Kansas has conditioned Big 12 observers as well as Pavlov's dogs over the past decade, and many assumed the Jayhawks were headed for their 11th straight conference title.
But after Kansas State's 70-63 upset of the No. 8 Jayhawks on Monday, that space for a new Big 12 trophy in the Phog Allen Fieldhouse case will remain empty at least until March.
Iowa State (20-6, 10-4 Big 12) and Kansas (22-6, 11-4) are now tied in the loss column atop the Big 12 standings although the Jayhawks maintain a half game lead. Oklahoma (19-8, 10-5) looms just one loss behind Kansas.
The Sooners will have their say in March on the road at Iowa State and closing the regular season at home against the Jayhawks. The Sooners are the hottest team in the league, winning seven of their last eight games including one over the Cyclones.
West Virginia (21-6, 9-5) owns a last-second win over Kansas and could also be eyeing a shot at the crown should it win its remaining four games.
All of a sudden it looks as if Kansas is the vulnerable team in the Big 12 having lost three of its last six. The good news for the Jayhawks is all three of those losses came on the road and their next two games against Texas and the Mountaineers are at home.
But the loss, along with the other two defeats in February, might create some doubt in Lawrence, Kansas. More importantly, it might make the Sooners and Cyclones more confident that the Jayhawks' grip on the title can be broken.
KU coach Bill Self has more to be concerned with than the way the K-State students stormed the floor after the game.
The Jayhawks haven't been a team that gets to the free throw line a lot. They rank ninth in the league in terms of percentage point distribution from free throws according to Ken Pomeroy, so if they're not making shots they tend to struggle.
Freshman forward Cliff Alexander has seemingly regressed despite Self inserting him into the starting lineup. Alexander was held scoreless with only four rebounds against the Wildcats. He's totaled just six points and 12 rebounds combined in his last four games.
The past three games for sophomore guard Wayne Selden Jr. haven't been much better offensively. He's shot a combined 5-of-15, including just one 3-pointer in his last seven attempts, for 16 total points.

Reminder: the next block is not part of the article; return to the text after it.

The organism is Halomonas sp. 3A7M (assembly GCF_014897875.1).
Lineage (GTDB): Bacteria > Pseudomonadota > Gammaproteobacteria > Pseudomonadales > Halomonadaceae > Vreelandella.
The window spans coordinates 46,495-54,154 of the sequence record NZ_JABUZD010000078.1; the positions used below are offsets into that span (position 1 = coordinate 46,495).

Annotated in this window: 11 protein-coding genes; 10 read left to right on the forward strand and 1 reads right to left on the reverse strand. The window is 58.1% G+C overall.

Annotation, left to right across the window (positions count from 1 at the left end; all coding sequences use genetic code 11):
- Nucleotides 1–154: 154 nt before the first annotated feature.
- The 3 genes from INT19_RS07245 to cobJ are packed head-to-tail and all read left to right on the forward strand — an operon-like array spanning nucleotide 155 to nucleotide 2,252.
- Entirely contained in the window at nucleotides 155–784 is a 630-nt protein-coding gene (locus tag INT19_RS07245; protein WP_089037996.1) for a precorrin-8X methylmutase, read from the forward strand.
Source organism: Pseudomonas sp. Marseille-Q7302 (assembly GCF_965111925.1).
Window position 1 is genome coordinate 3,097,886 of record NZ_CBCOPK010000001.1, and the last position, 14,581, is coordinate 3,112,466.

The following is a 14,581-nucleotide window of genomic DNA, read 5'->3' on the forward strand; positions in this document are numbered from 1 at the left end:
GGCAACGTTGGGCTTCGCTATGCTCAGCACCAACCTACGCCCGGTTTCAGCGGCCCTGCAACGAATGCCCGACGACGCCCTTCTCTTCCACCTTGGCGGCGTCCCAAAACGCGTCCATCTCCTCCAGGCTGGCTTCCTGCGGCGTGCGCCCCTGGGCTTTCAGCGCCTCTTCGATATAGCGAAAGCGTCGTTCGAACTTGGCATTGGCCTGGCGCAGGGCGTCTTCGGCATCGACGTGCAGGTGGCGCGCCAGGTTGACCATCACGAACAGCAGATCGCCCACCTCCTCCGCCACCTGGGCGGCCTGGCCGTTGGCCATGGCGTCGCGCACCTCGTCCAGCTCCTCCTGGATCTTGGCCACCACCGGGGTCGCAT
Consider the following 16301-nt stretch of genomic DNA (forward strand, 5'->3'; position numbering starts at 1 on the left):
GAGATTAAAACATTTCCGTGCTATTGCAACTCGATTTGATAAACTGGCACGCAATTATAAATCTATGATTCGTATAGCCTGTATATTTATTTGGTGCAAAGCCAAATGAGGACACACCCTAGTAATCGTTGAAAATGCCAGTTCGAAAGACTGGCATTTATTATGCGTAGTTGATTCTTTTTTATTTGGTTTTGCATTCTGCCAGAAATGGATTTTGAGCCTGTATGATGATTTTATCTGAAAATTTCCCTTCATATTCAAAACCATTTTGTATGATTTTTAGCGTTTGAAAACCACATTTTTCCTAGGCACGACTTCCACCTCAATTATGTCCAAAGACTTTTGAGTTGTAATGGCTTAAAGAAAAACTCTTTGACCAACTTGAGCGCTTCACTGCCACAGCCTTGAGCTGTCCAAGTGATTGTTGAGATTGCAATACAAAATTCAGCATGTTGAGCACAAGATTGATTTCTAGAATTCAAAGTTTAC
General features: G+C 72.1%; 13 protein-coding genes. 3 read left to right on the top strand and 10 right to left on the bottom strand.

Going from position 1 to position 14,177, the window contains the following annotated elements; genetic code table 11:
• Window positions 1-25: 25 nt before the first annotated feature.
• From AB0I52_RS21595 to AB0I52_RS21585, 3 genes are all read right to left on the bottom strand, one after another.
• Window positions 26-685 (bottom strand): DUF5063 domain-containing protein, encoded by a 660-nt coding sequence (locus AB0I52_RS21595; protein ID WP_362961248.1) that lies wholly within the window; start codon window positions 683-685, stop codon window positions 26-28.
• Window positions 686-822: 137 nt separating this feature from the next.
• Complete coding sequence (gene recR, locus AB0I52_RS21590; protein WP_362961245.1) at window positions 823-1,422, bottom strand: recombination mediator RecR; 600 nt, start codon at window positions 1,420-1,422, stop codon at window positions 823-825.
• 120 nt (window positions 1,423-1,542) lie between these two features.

Perry Ellis it seems is the lone Kansas player who has been consistently good as his 24 points against Kansas State marked back-to-back outings of more than 20 for the first time this season.
It is a bit perplexing. Kansas had beaten its in-state rival 40 of 44 times in the Big 12 era entering the game. The Wildcats were reeling, having lost seven of eight games. Senior Thomas Gipson had even publically questioned their heart, telling the Topeka Capital-Journal, “We'll probably lose by 27, who knows?”
Gipson's thoughts hardly suggested a team with resolve.
K-State was led by reserve sophomore guard Nigel Johnson -- he of a 4.2 scoring average and four previous double-figure scoring games all season -- pumping in a career-high 20 points.
Sophomore Marcus Foster, arguably the most talented player on the team, missed three games for disciplinary reasons after the first meeting with Kansas. He didn't look like a malcontent Monday, only scoring six points, but wildly cheering his teammates on from the bench.
It's hard to tell if the Wildcats just summoned enough intensity to pull off an upset because seeing that smiling Jayhawk mascot generally gets them seething. It will only take until Saturday to find out, when Iowa State visits Manhattan, Kansas.
In the meantime, the Wildcats unexpectedly breathed new life into a league chasing the Jayhawks and made it just a tad tougher on their rivals to breathe easy.